By Sandra Matheny
From the December 2019 Issue
Color has always played a role in how we react to the world. In our daily lives, we may avoid traffic routes lined with orange traffic cones or yield to the flashing red lights that alert us of an emergency. In architectural environments, colored materials and surfaces can be deployed as informational design elements to save lives or simply to point us toward a parking garage. We might not consciously remember learning the color code, but it’s undeniably central to how we navigate our environments. It is a wayfinding tool as well.
Biologically, to perceive color, information must travel through the optic nerve and send signals to the visual cortex of the brain, where images are formed and colors differentiated. Enhanced by cultural learnings and personal psychology, this process is part of what drives us to wake up to sunlight and avoid sites with yellow crime scene tape.
As our scientific understanding of color evolves, building technology is keeping pace by developing advanced color-based solutions relevant in virtually every architectural environment and building type. Color is integral to space plans and facility management programs that provide for security and life safety. For facility executives looking to maximize the possibility of their spaces, elements such as doors, frames, and hardware should be included in those plans and programs.
Colored doors, frames, and hardware can be deployed to aid wayfinding and navigation in facilities where building occupants have diverse physical, developmental, and cognitive capabilities. That makes color relevant for wayfinding just about everywhere.
Ambiguous, monochromatic interior color schemes, for example, may be aesthetically appealing, but they can also be disorienting for occupants in unfamiliar architectural environments and may create navigational difficulties for those with visual-spatial challenges and perception impairment. Color can be applied to functionally significant interior features like doors, frames, and hardware, to create distinctive landmarks and emphasize navigable pathways. Color-coding in this way can assist in the mental mapping of meaningful landmarks within an environment.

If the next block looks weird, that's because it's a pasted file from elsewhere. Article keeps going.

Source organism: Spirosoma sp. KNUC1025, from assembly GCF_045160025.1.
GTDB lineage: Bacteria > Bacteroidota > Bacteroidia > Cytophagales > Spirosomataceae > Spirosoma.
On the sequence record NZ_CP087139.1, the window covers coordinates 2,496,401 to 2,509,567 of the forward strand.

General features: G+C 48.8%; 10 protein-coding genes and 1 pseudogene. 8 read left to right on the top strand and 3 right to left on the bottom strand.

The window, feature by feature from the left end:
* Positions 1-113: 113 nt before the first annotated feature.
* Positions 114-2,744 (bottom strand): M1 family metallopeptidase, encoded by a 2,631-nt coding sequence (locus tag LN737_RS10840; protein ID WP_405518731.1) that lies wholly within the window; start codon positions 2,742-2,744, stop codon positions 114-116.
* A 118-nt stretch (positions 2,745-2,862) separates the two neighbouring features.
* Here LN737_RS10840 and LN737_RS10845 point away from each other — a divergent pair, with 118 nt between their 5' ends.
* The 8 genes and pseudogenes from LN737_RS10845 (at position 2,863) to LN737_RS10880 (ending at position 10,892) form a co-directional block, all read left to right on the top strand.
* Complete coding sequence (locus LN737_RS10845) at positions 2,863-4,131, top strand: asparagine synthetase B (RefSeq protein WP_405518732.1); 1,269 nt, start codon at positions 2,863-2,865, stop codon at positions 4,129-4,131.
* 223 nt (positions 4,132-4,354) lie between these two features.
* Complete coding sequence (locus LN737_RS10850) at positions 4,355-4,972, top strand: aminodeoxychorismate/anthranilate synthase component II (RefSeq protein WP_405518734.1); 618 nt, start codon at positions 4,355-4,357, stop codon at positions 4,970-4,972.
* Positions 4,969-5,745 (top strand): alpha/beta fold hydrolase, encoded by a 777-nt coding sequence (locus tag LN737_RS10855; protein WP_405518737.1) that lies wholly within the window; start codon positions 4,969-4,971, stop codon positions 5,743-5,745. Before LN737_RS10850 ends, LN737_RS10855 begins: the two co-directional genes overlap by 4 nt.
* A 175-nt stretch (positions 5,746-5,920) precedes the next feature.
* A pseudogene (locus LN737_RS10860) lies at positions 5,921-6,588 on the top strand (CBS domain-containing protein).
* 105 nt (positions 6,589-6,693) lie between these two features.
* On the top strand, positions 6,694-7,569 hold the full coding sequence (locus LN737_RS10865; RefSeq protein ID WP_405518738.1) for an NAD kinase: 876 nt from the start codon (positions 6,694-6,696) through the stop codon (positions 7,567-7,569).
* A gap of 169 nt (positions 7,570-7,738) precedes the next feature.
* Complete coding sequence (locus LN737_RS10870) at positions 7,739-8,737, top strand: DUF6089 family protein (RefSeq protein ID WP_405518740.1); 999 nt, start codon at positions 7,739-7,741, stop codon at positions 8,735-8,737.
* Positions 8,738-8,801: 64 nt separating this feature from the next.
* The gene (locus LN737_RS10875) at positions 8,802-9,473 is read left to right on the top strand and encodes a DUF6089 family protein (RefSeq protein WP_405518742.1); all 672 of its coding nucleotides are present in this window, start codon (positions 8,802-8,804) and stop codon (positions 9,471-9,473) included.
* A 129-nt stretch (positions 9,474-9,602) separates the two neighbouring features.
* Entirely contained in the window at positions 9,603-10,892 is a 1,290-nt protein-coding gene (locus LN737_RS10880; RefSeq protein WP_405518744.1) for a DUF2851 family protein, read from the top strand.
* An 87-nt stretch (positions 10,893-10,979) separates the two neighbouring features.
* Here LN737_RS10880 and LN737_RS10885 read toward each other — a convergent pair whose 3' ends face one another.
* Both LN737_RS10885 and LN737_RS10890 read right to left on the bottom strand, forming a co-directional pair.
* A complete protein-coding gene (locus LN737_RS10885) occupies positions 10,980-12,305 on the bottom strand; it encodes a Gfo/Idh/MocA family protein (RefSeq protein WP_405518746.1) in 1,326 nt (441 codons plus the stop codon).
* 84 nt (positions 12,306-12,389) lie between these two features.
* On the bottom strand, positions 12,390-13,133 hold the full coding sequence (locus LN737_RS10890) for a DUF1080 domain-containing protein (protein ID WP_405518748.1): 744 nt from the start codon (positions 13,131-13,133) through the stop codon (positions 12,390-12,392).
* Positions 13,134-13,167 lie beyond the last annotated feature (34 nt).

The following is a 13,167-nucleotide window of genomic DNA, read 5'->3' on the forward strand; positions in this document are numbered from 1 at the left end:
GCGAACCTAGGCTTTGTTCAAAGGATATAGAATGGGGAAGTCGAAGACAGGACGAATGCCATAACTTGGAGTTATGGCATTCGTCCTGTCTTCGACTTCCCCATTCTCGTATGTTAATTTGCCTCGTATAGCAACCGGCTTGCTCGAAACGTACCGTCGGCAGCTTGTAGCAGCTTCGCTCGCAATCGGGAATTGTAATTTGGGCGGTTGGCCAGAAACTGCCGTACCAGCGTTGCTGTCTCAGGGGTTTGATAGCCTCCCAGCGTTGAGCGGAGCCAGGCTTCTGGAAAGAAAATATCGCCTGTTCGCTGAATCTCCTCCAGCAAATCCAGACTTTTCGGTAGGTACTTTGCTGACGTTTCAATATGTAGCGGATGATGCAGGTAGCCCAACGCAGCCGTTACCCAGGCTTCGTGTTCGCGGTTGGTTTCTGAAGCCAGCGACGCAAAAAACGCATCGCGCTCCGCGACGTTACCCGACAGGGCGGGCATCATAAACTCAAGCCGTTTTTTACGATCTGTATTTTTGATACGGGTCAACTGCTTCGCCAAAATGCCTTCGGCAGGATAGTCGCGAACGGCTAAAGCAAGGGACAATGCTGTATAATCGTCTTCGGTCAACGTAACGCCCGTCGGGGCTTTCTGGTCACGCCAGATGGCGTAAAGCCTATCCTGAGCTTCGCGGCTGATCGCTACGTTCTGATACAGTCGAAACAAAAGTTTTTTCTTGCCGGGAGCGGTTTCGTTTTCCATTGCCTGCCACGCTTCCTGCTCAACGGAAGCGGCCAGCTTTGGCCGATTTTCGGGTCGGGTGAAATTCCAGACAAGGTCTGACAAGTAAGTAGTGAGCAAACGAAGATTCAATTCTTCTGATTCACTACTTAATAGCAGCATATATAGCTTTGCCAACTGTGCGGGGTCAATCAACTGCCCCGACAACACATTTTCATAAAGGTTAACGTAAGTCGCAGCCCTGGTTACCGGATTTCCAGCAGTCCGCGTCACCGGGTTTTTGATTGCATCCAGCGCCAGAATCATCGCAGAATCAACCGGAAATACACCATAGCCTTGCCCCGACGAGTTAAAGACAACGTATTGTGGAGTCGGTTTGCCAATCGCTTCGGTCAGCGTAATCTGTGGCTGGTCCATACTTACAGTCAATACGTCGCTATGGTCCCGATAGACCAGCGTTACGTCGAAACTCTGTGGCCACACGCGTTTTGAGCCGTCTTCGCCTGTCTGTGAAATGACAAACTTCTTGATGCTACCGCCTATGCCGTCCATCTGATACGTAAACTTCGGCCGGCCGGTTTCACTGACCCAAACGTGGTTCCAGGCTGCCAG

Meanwhile, effective wayfinding during emergencies can be crucial to life safety in public spaces. Lighting for paths of safe egress is required by code. And lighting has always played a critical role in architectural design, not only in the creation of space and place, but also in the definition of an environment’s unique dimensionality. Like lighting, color can be an equally significant communicator of space and place that serves as a life-saving indicator of environmental variables. Color may also be the easiest method for incorporating emergency wayfinding into an existing structure, as it doesn’t require structural building overhauls. Consider the use of color on doors, frames, and hardware to communicate paths of safe egress or shelter.
The importance of color is significant enough that regulators and professional organizations have created guidelines to advise on best practices. The American National Standards Institute (ANSI) has designated red to indicate fire protection equipment, danger, high risk or emergency; green for first aid and safety equipment locations; and, so on. The Occupational Safety and Health Administration (OSHA) and the National Fire Protection Association (NFPA) have both established color languages as well, all in an effort to keep people safe.
Studies have shown that color can actually improve or impair our ability to focus, to learn, to heal, and to behave within an architectural environment. The degree of its impact is such that even color quality, known as the Color Rendering Index (CRI), is an element of the WELL Building Standard (WELL) that provides for visual appeal and enhancement of occupant comfort and productivity in any building type. Making color a priority can contribute to the built environment by keeping us safe, helping us find our way, and enhancing our experience of the space.
Matheny is director, door openings for ASSA ABLOY where she is responsible for the company’s decorative door and hardware business. She has worked for several architectural practices, most recently as senior vice president for Hoffmann Architects. An advocate for good design and a voice for professional practice, Matheny works with ASSA ABLOY’s sales and manufacturing teams to develop decorative door and hardware solutions that best meet the needs of design professionals and end-users.
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